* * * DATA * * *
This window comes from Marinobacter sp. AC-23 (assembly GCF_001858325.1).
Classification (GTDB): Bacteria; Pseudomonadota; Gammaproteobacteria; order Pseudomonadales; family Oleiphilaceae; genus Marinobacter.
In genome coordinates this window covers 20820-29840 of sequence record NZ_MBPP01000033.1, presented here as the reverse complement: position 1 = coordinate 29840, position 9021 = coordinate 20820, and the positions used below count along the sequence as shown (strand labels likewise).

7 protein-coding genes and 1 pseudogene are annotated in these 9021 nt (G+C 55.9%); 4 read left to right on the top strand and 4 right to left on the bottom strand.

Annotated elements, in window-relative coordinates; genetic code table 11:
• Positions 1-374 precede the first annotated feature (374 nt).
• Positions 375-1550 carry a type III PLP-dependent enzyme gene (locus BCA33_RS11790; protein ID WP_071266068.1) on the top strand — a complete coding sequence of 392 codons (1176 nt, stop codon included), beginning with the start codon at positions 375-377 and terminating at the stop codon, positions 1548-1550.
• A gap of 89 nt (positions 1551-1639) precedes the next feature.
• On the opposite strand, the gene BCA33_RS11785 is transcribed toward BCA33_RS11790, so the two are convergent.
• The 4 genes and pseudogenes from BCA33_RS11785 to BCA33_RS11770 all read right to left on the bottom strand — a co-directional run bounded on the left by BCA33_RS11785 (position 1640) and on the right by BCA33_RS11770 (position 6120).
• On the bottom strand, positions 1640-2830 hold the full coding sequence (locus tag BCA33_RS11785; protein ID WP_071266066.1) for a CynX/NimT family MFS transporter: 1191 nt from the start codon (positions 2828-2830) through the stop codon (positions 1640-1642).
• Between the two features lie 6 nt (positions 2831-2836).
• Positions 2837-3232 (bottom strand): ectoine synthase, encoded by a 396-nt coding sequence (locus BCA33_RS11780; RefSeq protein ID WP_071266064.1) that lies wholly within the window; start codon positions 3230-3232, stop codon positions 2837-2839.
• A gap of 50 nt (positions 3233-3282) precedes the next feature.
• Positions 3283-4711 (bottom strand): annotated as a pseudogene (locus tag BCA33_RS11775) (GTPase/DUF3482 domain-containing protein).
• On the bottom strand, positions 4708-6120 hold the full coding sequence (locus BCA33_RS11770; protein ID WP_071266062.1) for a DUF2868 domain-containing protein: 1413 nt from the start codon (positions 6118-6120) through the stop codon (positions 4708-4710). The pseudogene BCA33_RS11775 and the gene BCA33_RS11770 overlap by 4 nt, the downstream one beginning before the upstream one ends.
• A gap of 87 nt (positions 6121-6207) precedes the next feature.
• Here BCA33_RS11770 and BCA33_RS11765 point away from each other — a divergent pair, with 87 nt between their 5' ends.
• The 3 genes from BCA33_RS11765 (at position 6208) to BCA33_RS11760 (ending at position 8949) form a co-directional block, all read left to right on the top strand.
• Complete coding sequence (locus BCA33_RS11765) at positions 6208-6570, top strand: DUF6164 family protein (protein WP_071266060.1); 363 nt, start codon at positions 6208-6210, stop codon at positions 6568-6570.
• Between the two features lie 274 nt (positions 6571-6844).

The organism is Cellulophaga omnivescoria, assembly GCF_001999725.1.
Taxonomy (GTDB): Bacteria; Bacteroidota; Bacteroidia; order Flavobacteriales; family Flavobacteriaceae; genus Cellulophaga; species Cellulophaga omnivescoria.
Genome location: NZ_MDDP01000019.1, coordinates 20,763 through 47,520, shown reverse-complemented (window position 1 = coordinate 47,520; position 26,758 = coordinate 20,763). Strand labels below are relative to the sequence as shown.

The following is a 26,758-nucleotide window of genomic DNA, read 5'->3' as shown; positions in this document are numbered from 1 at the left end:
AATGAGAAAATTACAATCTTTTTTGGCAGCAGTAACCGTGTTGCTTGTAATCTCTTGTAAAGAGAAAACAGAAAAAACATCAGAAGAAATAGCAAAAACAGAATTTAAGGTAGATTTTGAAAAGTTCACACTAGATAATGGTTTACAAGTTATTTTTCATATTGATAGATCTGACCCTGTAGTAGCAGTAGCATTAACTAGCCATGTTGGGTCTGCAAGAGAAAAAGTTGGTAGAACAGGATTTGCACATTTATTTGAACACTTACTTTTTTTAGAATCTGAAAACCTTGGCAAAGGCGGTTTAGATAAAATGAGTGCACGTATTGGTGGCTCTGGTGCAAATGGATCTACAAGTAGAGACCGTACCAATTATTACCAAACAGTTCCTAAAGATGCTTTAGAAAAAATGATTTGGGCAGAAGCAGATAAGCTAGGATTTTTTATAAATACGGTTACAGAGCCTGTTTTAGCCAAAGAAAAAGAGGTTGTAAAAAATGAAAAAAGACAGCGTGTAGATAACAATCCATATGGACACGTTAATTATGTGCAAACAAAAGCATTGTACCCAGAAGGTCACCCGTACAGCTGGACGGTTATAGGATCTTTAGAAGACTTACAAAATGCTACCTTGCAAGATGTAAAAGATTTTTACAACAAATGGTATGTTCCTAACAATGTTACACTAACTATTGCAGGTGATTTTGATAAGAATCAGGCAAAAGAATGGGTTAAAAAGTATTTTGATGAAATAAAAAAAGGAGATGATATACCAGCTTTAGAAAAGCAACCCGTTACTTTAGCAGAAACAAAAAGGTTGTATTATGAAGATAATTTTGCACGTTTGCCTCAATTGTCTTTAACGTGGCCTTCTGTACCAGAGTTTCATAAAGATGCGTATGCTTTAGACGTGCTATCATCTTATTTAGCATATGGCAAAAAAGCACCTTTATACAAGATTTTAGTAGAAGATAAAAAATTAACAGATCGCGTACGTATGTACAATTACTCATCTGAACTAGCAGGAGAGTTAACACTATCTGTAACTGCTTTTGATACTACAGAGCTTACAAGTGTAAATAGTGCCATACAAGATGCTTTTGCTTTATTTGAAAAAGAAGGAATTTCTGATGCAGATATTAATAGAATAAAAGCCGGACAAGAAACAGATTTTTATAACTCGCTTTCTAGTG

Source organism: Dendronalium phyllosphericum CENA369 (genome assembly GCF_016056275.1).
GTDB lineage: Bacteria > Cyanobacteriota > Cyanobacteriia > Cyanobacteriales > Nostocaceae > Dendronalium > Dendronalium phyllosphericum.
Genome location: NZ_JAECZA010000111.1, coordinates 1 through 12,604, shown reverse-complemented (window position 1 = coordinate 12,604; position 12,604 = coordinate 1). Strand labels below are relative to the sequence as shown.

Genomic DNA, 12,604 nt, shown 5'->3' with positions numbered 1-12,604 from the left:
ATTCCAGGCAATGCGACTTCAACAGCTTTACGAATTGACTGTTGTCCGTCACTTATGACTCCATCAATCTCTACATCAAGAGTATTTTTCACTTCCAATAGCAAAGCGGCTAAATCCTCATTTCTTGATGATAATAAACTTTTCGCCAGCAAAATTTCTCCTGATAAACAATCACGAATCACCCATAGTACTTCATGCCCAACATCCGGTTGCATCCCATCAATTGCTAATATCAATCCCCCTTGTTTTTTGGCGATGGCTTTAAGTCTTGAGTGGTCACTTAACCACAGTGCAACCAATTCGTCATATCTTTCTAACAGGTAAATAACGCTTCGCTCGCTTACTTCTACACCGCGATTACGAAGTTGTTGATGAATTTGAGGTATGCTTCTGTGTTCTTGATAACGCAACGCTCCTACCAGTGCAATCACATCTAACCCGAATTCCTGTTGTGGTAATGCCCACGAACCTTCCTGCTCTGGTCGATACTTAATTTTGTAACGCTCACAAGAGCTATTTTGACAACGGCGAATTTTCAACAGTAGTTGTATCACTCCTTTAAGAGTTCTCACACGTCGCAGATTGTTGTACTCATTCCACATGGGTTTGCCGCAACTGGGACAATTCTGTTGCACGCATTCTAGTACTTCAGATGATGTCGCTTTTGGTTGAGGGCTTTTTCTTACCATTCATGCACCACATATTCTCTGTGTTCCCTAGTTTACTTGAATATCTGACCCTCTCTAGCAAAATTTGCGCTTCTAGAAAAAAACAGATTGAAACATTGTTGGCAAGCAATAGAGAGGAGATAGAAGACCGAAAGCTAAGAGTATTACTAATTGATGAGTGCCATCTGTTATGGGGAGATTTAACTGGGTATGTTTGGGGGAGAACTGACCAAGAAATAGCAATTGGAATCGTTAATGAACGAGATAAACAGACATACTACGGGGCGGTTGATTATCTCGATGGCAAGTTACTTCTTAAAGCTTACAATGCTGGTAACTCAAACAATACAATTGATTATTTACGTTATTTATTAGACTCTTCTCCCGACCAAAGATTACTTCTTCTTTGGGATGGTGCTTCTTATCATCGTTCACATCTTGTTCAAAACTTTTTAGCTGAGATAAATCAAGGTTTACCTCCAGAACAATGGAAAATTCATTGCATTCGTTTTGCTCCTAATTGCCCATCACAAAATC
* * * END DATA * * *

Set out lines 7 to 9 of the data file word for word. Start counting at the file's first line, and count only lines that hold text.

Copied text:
• Positions 375-1550 carry a type III PLP-dependent enzyme gene (locus BCA33_RS11790; protein ID WP_071266068.1) on the top strand — a complete coding sequence of 392 codons (1176 nt, stop codon included), beginning with the start codon at positions 375-377 and terminating at the stop codon, positions 1548-1550.
• A gap of 89 nt (positions 1551-1639) precedes the next feature.
• On the opposite strand, the gene BCA33_RS11785 is transcribed toward BCA33_RS11790, so the two are convergent.